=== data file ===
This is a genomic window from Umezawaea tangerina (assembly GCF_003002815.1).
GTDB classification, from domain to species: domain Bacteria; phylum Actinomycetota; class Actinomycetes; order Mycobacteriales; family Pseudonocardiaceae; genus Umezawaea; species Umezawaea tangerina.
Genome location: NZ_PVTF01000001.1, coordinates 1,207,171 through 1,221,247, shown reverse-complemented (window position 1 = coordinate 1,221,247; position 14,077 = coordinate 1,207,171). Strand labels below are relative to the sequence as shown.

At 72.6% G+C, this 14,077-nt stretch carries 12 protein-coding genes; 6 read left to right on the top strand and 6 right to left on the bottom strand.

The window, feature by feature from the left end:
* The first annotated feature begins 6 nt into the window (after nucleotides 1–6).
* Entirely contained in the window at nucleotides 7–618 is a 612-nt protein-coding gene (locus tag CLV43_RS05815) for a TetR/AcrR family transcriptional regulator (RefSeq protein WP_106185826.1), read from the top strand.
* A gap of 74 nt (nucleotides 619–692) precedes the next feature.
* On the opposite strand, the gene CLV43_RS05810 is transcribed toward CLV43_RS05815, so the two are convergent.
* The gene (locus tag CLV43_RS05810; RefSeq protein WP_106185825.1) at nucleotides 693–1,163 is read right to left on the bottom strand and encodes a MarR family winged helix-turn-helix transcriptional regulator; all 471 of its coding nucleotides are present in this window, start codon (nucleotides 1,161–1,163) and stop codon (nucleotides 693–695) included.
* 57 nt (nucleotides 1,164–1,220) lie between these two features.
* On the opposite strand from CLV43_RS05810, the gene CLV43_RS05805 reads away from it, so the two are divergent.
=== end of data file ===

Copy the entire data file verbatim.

This is a genomic window from Umezawaea tangerina (assembly GCF_003002815.1).
GTDB classification, from domain to species: domain Bacteria; phylum Actinomycetota; class Actinomycetes; order Mycobacteriales; family Pseudonocardiaceae; genus Umezawaea; species Umezawaea tangerina.
Genome location: NZ_PVTF01000001.1, coordinates 1,207,171 through 1,221,247, shown reverse-complemented (window position 1 = coordinate 1,221,247; position 14,077 = coordinate 1,207,171). Strand labels below are relative to the sequence as shown.

At 72.6% G+C, this 14,077-nt stretch carries 12 protein-coding genes; 6 read left to right on the top strand and 6 right to left on the bottom strand.

The window, feature by feature from the left end:
* The first annotated feature begins 6 nt into the window (after nucleotides 1–6).
* Entirely contained in the window at nucleotides 7–618 is a 612-nt protein-coding gene (locus tag CLV43_RS05815) for a TetR/AcrR family transcriptional regulator (RefSeq protein WP_106185826.1), read from the top strand.
* A gap of 74 nt (nucleotides 619–692) precedes the next feature.
* On the opposite strand, the gene CLV43_RS05810 is transcribed toward CLV43_RS05815, so the two are convergent.
* The gene (locus tag CLV43_RS05810; RefSeq protein WP_106185825.1) at nucleotides 693–1,163 is read right to left on the bottom strand and encodes a MarR family winged helix-turn-helix transcriptional regulator; all 471 of its coding nucleotides are present in this window, start codon (nucleotides 1,161–1,163) and stop codon (nucleotides 693–695) included.
* 57 nt (nucleotides 1,164–1,220) lie between these two features.
* On the opposite strand from CLV43_RS05810, the gene CLV43_RS05805 reads away from it, so the two are divergent.